This is the second in a multi-part post inspired by Robert Pirsig’s masterwork, Zen and the Art of Motorcycle Maintenance. In Part 1 (titled “Reflections on ‘Zen and the Art of Motorcycle Maintenance’ 38 Years Later – Part 1″) I discussed the implications for IT professionals of Pirsig’s musings on ‘classic’ versus ‘romantic’ worldviews, and his struggle to resolve these.
In particular, I noted that people who gravitate to the IT profession tend towards a ‘classic’ attitude to the world around them. However, extracting value from IT today demands an approach that balances the classic and romantic – what John Naisbitt, author of the #1 New York Times bestseller Megatrends referred to as “high tech/high touch.”
I went on to discuss what can be done to ensure that both perspectives are brought to the table. I observed why the role of business relationship manager is so crucial to the business-IT interface. This role, in its own way, emphasizes the romantic view, and represents an important counterbalance to the classic disciplines needed to run and maintain computer systems. Finally, I teed up my observation that this classic-romantic balanced approach is embodied in the “design thinking” movement, popularized by Tim Brown and Ideo and exemplified by companies as diverse as Apple, Proctor & Gamble, Herman Miller and GE.
Design Thinking for IT
I don’t know the degree to which Pirsig was aware of the emerging field of Design Thinking when he wrote Zen and the Art of Motorcycle Maintenance (ZAMM) in the early 1970′s. The first book I can find that used the term was Peter Rowe’s “Design Thinking” published in 1987, long after ZAMM was published. However, many of the foundational ideas behind Design Thinking emerged in the early 1970s with human-centered design and design engineering as explored in books such as Herbert A. Simon‘s “The Sciences of the Artificial” in 1969 and Robert McKim’s “Experiences in Visual Thinking” in 1973. But I think Pirsig arrived at his reconciliation of ‘classic’ and ‘romantic’ methods from a purely philosophical approach through his attempt to define “quality.” I don’t think he was particularly concerned with problem solving and solution design.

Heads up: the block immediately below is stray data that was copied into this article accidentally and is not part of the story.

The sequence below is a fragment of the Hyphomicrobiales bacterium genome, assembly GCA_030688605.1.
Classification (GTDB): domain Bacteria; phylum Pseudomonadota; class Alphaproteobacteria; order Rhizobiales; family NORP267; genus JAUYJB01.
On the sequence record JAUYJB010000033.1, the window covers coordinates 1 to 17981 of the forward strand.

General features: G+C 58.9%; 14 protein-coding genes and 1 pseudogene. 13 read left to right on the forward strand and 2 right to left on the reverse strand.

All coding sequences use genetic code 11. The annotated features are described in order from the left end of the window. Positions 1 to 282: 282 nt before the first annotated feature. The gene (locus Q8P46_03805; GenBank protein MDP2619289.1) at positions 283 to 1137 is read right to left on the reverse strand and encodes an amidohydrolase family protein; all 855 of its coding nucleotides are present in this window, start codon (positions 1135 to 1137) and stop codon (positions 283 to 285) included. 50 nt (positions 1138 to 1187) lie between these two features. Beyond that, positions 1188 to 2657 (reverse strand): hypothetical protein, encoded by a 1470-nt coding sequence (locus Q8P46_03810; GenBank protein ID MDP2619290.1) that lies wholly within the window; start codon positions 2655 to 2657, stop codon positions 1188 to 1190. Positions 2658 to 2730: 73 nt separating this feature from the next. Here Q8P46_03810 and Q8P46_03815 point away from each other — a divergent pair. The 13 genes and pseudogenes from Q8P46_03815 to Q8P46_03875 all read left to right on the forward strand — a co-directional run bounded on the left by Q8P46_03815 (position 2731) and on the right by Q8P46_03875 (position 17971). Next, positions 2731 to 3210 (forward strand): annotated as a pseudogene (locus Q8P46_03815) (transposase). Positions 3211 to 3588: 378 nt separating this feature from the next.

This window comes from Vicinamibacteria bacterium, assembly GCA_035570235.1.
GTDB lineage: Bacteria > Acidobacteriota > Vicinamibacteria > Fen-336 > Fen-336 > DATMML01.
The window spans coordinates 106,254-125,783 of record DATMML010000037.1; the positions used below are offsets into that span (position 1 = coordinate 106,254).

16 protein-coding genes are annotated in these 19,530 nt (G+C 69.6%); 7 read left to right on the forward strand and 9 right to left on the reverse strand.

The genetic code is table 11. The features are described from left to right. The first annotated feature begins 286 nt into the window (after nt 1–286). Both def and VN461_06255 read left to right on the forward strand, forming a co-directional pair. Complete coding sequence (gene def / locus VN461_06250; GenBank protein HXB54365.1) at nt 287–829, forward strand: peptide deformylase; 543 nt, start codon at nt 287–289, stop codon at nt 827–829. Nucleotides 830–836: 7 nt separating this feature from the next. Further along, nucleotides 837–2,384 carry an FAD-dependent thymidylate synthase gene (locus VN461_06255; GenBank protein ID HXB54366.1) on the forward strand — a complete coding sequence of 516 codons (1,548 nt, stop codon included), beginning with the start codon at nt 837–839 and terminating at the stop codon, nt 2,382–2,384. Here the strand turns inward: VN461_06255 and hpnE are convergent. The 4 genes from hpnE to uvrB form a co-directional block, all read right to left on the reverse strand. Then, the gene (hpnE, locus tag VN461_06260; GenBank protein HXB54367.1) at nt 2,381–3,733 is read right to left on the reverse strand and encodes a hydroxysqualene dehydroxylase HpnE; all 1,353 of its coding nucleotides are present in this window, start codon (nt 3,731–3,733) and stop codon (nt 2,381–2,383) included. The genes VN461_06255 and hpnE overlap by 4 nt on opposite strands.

Wikipedia defines Design Thinking as:
a style of thinking, …generally considered (to be) the ability to combine empathy for the context of a problem, creativity in the generation of insights and solutions, and rationality to analyze and fit solutions to the context. While design thinking has become part of the popular lexicon in contemporary design and engineering practice, as well as business and management, its broader use in describing a particular style of creative thinking-in-action is having an increasing influence on twenty-first century education across disciplines. In this respect, it is similar to systems thinking in naming a particular approach to understanding and solving problems.” (Emphasis added.)